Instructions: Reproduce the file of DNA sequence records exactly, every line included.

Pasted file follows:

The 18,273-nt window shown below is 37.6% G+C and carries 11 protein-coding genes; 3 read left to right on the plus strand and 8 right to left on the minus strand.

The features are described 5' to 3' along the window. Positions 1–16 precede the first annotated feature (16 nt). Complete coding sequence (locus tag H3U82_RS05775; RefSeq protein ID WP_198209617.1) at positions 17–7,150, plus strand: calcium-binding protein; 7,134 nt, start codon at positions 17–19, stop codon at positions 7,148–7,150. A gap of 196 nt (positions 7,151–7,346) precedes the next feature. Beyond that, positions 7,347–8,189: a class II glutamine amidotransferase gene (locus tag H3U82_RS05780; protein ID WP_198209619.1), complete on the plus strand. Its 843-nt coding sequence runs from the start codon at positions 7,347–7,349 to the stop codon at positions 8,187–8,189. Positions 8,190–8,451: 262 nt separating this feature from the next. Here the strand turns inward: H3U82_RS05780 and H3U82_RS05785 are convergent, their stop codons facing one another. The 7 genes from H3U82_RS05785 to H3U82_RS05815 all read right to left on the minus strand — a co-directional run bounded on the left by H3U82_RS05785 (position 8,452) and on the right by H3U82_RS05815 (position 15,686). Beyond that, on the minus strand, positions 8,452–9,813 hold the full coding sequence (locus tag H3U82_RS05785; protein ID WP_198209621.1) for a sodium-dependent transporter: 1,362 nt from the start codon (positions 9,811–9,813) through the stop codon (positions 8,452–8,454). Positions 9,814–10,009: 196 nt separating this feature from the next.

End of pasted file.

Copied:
The 18,273-nt window shown below is 37.6% G+C and carries 11 protein-coding genes; 3 read left to right on the plus strand and 8 right to left on the minus strand.

The features are described 5' to 3' along the window. Positions 1–16 precede the first annotated feature (16 nt). Complete coding sequence (locus tag H3U82_RS05775; RefSeq protein ID WP_198209617.1) at positions 17–7,150, plus strand: calcium-binding protein; 7,134 nt, start codon at positions 17–19, stop codon at positions 7,148–7,150. A gap of 196 nt (positions 7,151–7,346) precedes the next feature. Beyond that, positions 7,347–8,189: a class II glutamine amidotransferase gene (locus tag H3U82_RS05780; protein ID WP_198209619.1), complete on the plus strand. Its 843-nt coding sequence runs from the start codon at positions 7,347–7,349 to the stop codon at positions 8,187–8,189. Positions 8,190–8,451: 262 nt separating this feature from the next. Here the strand turns inward: H3U82_RS05780 and H3U82_RS05785 are convergent, their stop codons facing one another. The 7 genes from H3U82_RS05785 to H3U82_RS05815 all read right to left on the minus strand — a co-directional run bounded on the left by H3U82_RS05785 (position 8,452) and on the right by H3U82_RS05815 (position 15,686). Beyond that, on the minus strand, positions 8,452–9,813 hold the full coding sequence (locus tag H3U82_RS05785; protein ID WP_198209621.1) for a sodium-dependent transporter: 1,362 nt from the start codon (positions 9,811–9,813) through the stop codon (positions 8,452–8,454). Positions 9,814–10,009: 196 nt separating this feature from the next.